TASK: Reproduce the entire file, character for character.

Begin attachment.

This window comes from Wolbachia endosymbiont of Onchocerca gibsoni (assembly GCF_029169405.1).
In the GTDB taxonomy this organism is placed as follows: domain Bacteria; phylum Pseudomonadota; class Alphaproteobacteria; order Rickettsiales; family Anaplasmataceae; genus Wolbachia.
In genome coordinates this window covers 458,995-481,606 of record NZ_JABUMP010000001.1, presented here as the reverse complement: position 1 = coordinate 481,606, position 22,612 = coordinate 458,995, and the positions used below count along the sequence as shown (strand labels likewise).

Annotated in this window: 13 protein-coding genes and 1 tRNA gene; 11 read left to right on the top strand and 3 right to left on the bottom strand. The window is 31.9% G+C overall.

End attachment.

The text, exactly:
This window comes from Wolbachia endosymbiont of Onchocerca gibsoni (assembly GCF_029169405.1).
In the GTDB taxonomy this organism is placed as follows: domain Bacteria; phylum Pseudomonadota; class Alphaproteobacteria; order Rickettsiales; family Anaplasmataceae; genus Wolbachia.
In genome coordinates this window covers 458,995-481,606 of record NZ_JABUMP010000001.1, presented here as the reverse complement: position 1 = coordinate 481,606, position 22,612 = coordinate 458,995, and the positions used below count along the sequence as shown (strand labels likewise).

Annotated in this window: 13 protein-coding genes and 1 tRNA gene; 11 read left to right on the top strand and 3 right to left on the bottom strand. The window is 31.9% G+C overall.